A lot has been made of how Gennadiy Golovkin looked in his return win over Ryota Murata this past Saturday, much of it centered on the nearly-inevitable trilogy bout GGG could have in September against Canelo Alvarez.
Some want to see it still. Some aren’t sure it’s a good fight anymore. In a poll we’re running (still active, go vote!), it’s split about halfway, and people have a lot of thoughts one way or the other.
Promoter Eddie Hearn — who would be promoting Canelo vs GGG 3, a major money fight, for the record — learns toward it still being a great matchup, and believes part of that is that GGG moving up to 168 for the first time in his career at age 40 will help him.
“What people don’t take into account is, number one, Gennadiy Golovkin hasn’t boxed for over 400 days. Number two, Gennadiy Golovkin flew to Japan to fight the king of Japanese boxing, Ryota Murata. Number three, Gennadiy Golovkin always starts slow. And number four, there’s the argument of the age, etc, I’m not a big buyer of that. And number five, perhaps more importantly, I don’t think Gennadiy Golovkin should be boxing at 160 lbs,” he told The DAZN Boxing Show.
“How long has Gennadiy Golovkin been boxing at 160 lbs? So I think when you see a little bit, a couple of times to the body, it’s like, hmm — that’s going to be brutalizing at 160 lbs. And obviously, if Canelo Alvarez beats Dmitry Bivol, the fight (between Canelo and GGG) will be at 168, and that will benefit Gennadiy Golovkin, no doubt about it.
“Canelo is not a massive super middleweight. Those extra lbs are going to really help the tank of Gennadiy Golovkin. I actually go against some of the narrative, most people have got an agenda in that narrative, it was a really good performance (against Murata). He went to the guy’s backyard, he soaked up punishment, he comes through a couple of tough rounds, and he beat him up and stopped him and knocked him out and unified (titles.)”
But Hearn is quick to point out that Canelo (57-1-2, 39 KO) isn’t out of the woods yet, either, as he has a light heavyweight title challenge against Dmitry Bivol (19-0, 11 KO) coming on May 7.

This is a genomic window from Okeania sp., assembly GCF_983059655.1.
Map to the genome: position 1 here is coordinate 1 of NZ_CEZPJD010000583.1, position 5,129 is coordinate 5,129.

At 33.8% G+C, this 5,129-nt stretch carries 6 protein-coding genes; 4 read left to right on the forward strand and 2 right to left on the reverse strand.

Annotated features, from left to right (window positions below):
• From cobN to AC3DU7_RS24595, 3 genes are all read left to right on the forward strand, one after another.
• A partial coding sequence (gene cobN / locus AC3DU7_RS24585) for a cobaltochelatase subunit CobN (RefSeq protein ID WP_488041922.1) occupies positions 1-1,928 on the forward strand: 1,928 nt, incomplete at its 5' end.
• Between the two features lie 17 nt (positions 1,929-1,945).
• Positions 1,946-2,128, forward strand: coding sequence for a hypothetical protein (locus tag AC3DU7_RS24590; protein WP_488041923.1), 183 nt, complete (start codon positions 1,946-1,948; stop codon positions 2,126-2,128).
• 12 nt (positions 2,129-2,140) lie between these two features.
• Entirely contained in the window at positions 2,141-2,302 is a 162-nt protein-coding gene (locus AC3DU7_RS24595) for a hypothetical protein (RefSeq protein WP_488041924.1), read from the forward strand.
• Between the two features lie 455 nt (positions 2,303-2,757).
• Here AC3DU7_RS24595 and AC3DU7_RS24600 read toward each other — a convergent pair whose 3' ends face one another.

“I’ve got to tell you, I’m not even talking about Canelo Alvarez against GGG until this Bivol fight is over,” the promoter said. “I saw clips of Bivol, he’s looking sensational on the pads — his foot work, his movement, his punching power. I’m telling you now, this may be the toughest fight of Canelo Alvarez’s career outside of Floyd Mayweather. This is a really tough fight. If he gets through, the GGG fight will happen, unquestionably. But it’s all eyes on May 7.”
Asked if he felt Bivol is the best light heavyweight in the world, Hearn like all of us stated that he believes it comes down to two guys, and what you prefer.
“I think if you’re talking about destruction and power, (Artur) Beterbiev is the guy. If you’re talking about technical ability mixed with a little bit of punch power, smartness, freshness, you’re talking about Dmitry Bivol. Beterbiev is old. There are signs against Callum Johnson, against these guys. When have you seen Dmitry Bivol hurt in a fight? When have you seen Dmitry Bivol really look like he might lose a fight? Never. How good is Dmitry Bivol? We’re gonna find out.”
Matchroom are also promoting the Canelo vs Bivol fight, which will be the first DAZN pay-per-view in the United States. You know, just for the record, and if you were wondering why Hearn doesn’t take Golovkin being old at 40 all that seriously, but Beterbiev at 37 is old based on something that happened in a fight almost four years ago. Just for the record.
Listen, obviously Eddie is a salesman and is doing some salesmanship here, but I do think the idea that Golovkin will be better off at 168 against Canelo than he was at 160 against Murata (or anyone good right now) is an interesting one, and he may well be right. GGG looks big in the upper body these days, he’s obviously had to adjust his diet, the way he trains, what he focuses on, to still make 160 comfortably and get the most of himself.
Will the extra weight be enough to make him a major threat against today’s Canelo, right in the prime of his career while Golovkin is undoubtedly faded some? That’s an interesting part of the conversation.